A sneak preview of Sim and Zoe's story ...
I regained consciousness enough to register that every single part of my body hurt. My head, my ribs, my back, my legs. I tried to lift my right hand to my head, but nothing happened. I tried to lift the left. Nada. It felt as though I were strapped down. Or paralyzed.
Dear god, please let me not be paralyzed.
I took a deep breath and immediately winced. Shit. That was painful. I concentrated on taking a few shallow breaths.
Where was I supposed to be?
I was supposed to be in my car, driving home to my apartment. That was the last thing I remembered—closing out my shift at the restaurant, getting in the car, and driving.
Was driving the last thing I remembered or was it the dream?
Dream. Hah. Nightmare is the technical term, I believe.
Well, at least I hadn’t lost my sense of humor—if I was still able to snark at myself.
Did the dream come before or after the driving? I sighed. Ouch. Back to shallow breathing. I’d always had the nightmares, for as long as I could remember. Even as a child. But they were becoming more frequent, so it was hard to remember when I last had one.
I heard a soft noise. Then a voice. “She awake yet?” It was an unfamiliar voice.
“She seems to be stirring a little.” Now that was a familiar voice. Caterine Schwartz. My best friend since childhood.
“I’m awake.” I opened my eyes, then immediately shut them again. “That light is bright. I might need to keep my eyes closed for a few more minutes.”
I sensed someone moving next to me.
“Where am I? Cat, what are you doing here?”
“You’re in the hospital,” the unfamiliar voice said.
Ah, so a nurse.
“I came as soon as your mother called,” Cat said. “She’s trying to get a flight home.”
My mother. Flight.
“No! Tell her to stay. She’s on her honeymoon.” I bit back a moan. Talking hurt almost as much as breathing.
“Zoe, love. You’re going to need someone to take care of you for a bit.”
“Can’t I just stay here?” Isn’t that what hospitals were for? I opened my eyes to barely a slit.
“Not on your insurance, dear,” the nurse said. “The doctor will be in shortly.”
I heard the soft noise again. The door, obviously.
“Is she gone?”
“Yup. Let me turn down the lights.”
I’m in the hospital? WTF?
“You can open your eyes now.”
I blinked hard several times, then let my gaze settle on Cat. Who looked as though she’d slept in the chair she was sitting in. Her blonde hair was half in and half out of a ponytail. Dark smudges of makeup shadowed her eyes.
“Your sweater is inside out.”
“Yeah, I know. You were in a car accident.”
“I was? Oh shit. How’s my car?”
“Fuck. How am I going to get to work? I can’t really afford a new car right now.”
“You’re not going to be working for awhile.”
“I have to work. Piero will fire me if I can’t come in.”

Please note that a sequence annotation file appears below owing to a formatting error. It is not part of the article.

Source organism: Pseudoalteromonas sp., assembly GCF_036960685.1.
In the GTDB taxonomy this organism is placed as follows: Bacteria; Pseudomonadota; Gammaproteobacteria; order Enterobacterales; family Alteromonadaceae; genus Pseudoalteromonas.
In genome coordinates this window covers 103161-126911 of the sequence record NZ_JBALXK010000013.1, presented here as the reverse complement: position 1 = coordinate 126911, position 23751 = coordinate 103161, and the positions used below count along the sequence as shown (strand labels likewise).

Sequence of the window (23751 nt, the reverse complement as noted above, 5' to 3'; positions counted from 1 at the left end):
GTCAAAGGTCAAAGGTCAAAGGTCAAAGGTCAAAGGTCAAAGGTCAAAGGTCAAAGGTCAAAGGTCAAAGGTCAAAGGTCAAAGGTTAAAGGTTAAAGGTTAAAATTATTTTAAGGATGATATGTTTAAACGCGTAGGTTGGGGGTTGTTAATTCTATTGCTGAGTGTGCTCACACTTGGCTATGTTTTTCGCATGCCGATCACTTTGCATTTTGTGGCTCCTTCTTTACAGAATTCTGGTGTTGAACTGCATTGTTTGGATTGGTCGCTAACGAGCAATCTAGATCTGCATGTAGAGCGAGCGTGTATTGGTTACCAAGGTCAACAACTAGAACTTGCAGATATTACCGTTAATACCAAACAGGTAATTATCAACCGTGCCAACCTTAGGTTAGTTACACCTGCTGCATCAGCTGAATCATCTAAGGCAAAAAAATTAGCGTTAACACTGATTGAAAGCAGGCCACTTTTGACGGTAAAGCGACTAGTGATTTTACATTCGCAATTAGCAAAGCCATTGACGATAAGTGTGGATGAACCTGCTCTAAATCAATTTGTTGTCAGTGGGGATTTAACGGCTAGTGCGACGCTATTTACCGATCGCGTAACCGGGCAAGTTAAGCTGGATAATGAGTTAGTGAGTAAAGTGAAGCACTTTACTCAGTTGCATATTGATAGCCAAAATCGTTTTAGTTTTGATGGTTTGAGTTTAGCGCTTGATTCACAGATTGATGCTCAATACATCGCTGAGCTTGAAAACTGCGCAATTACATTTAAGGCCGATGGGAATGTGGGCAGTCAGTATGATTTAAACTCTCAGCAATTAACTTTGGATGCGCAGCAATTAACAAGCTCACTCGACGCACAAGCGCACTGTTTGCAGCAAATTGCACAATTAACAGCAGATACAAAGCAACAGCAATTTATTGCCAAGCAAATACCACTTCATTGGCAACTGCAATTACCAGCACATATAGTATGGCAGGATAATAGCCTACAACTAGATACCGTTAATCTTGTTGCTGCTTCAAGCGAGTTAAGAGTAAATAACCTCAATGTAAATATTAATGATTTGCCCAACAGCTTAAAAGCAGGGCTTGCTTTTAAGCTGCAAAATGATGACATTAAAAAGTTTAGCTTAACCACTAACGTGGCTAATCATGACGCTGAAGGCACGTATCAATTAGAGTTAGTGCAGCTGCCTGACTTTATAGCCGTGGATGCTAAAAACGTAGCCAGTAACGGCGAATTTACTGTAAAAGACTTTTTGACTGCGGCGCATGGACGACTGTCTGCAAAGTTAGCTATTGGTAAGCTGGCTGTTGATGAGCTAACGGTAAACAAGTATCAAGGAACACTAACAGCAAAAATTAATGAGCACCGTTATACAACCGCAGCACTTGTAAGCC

I fought the urge to cry. I am not a crier. Crying never helped a situation. Thinking was what helped a situation. Thinking got you to a solution. Not weeping and sobbing.
I lifted my head off the pillow. Just an inch but, man, did it hurt. A white sheet covered my body. The metal rails of the hospital bed were up.
“Why can’t I move?”
“They have you strapped now. You were in surgery.”
“Surgery for what?”
“Your leg. And your hand.”
“Can you lift the sheet? So I can see?”
Cat carefully peeled back the thin hospital sheet.
Below the hem of the blue gown, my left leg was encased in a white cast. My left hand was wrapped in bandages.
“I think they’re going to put a cast on your hand, too, before you leave.”
A phone started ringing. Cat leaned over and pulled hers from her purse on the floor.
“It’s your mom.” She tapped the screen. “Hi, Lydia. Yeah, she’s awake now.” Cat held the phone up to my ear.
“Sweetheart! How are you?”
“I’m fine. I guess I had a car accident … no, I wasn’t drinking. I was on my way home from work … the roads were fine … I don’t know … no, please don’t cut short your honeymoon, mom.”
My mother was a newlywed—at the age of fifty. My father had died when I was a toddler. Not that I had any memory of him. What I did remember from childhood, though, was my mother’s litany of failed relationships. Until she met Bryan, a nice lawyer who had retired early. They clicked and three weeks ago, I was the maid of honor at my mother’s wedding. I had never seen my mom so happy. In fact, I had never seen my mom happy at all. So the last thing I wanted was for her to come home early from the once-in-a-lifetime trip around the world she and Bryan were on.
“We were in the outback,” my mother was saying. “We’ll be in Sydney tonight and we have a flight out tomorrow. But it’s not direct.” My mother sighed. “So it’ll be a few days.”
“Seriously, mom, you do not have to come home. I’ll be fine.”
How she was going to be “fine,” was not exactly clear at the moment. I handed the phone back to Cat.
“Lydia, she can stay with me and Alaric.” Cat laughed softly. “I’ll put her to work on the wedding.” She winked at me and, a minute later, ended the call.
“What did she say? Is she staying?”
“She said she’ll think about it.”
“Can I really stay with you?”
Cat rolled her eyes. “Of course, you can. We’ll kick Sim out of the first floor guest room.”
“Sim is there?”
“He’s leaving in a few days. He’s been helping Alaric finish up the kitchen. I told him it had to be done by Thanksgiving.”
“Why don’t you guys just hire contractors?” Cat’s fiancé was a bestselling author of naughty books. And the disowned heir to a chocolate empire. He could afford to hire out home renovations.
“It was his mother’s house. It’s important to him to do the work himself. I’m sure Sim would be happy to see you again.”
I snorted. Then winced. “Ouch.”
“He has fond memories of your fling.”
I, Zoe Brooks, didn’t do relationships. Only flings. And of all my flings, Sim Toro had been the best.
“As do I.”
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